Managing Stress–Part I

Managing our stress is an essential key to Mastering Our Health!

by Dr. Gloria Walters

What is Stress?

Stress in our lives is inevitable. It can be defined as the way our bodies and minds react to something which upsets our normal way of living. There are both positive and negative sources of stress. The key to how stress affects us is how we inte
rpret what we experience. Our interpretation of the stress experience then informs our response to it.

When stress is excessive and/or inadequately managed, it can lead to a number of negative effects including emotional distress and physical illness. It has been estimated that 50-80% of all physical illnesses, including headaches, hypertension, heart disease, stomach and bowel problems, dermatitis, asthma, and insomnia, can be linked to excessive or poorly managed stress. Some signs and symptoms associated with excessive stress include sleep and appetite disturbance, fatigue, irritability, sadness, excessive worry, and weight fluctuation.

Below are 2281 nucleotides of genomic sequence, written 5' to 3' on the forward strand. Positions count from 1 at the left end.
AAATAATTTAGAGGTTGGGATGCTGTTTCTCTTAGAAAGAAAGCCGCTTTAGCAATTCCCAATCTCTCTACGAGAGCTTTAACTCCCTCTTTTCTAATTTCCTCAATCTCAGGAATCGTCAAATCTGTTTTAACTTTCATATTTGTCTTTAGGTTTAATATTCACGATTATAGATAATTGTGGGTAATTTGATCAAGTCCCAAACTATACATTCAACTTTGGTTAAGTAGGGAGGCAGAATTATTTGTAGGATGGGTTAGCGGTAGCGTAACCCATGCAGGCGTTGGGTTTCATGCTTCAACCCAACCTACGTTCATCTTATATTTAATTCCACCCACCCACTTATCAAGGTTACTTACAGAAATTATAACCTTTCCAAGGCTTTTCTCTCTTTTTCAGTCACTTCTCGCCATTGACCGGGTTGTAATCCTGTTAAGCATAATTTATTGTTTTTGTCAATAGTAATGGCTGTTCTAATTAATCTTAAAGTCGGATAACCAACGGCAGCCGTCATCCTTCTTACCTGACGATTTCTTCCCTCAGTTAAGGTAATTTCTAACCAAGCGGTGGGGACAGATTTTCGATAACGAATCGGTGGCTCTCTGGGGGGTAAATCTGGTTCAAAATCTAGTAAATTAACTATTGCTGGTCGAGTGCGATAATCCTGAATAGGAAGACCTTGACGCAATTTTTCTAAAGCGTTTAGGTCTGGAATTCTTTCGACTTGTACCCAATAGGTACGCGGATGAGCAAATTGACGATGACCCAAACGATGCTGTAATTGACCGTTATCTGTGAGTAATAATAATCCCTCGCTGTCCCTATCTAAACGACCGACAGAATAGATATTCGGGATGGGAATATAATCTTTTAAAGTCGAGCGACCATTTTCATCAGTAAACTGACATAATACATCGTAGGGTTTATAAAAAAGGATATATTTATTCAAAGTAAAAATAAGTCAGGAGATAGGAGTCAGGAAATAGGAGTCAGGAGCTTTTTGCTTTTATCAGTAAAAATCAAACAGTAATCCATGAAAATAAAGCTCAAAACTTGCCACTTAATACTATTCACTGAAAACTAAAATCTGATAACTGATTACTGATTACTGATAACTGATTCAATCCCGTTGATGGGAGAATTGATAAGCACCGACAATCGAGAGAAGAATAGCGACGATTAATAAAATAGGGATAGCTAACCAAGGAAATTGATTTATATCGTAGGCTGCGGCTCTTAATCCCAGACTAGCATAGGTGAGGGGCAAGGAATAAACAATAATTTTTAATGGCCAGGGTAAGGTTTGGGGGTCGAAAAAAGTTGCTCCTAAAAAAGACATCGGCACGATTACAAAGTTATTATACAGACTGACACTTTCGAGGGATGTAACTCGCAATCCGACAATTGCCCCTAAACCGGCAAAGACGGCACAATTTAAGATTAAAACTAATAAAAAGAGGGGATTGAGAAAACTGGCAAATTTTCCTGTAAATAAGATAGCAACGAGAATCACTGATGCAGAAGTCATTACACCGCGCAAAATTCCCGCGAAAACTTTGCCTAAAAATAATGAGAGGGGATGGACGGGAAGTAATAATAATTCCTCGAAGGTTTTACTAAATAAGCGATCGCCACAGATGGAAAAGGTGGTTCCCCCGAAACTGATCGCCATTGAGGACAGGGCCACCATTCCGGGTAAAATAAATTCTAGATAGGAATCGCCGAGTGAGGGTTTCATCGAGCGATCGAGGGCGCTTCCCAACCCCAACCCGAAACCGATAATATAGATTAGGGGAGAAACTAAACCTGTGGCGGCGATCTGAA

Ineffective coping strategies include social withdrawal; self-deprecation; aggression; procrastination and avoidance; shifting responsibility or blaming others; over-extending one’s self; and misusing or abusing drugs, alcohol or food.

Coping with Stress

Our ability to manage or cope with stress is directly connected to our cognitive appraisal of the stressful events we experience. Positive coping strategies include seeking social and emotional support; using positive internal dialogue to encourage one’s self during times of excessive stress; prioritizing our time and setting limits; taking care of or bodies by getting ample rest, eating regular balanced meals, drinking plenty of water, maintaining a regular aerobic exercise program and avoiding chemical stress ‘mimics’, like caffeine, nicotine, and other stimulants.

Useful Stress Management Techniques

Relaxation Exercises

Deep Breathing

Visual Imagery

Progressive Muscle Relaxation

Massage Therapy


Aerobic Exercises



Cognitive Restructuring   redirecting your thoughts toward more realistic

and positive appraisals of life events

Gloria Walters, Ph.D. is a Cognitive Behavioralist in Los Angeles, California and Mental Health Expert for DMMD. 

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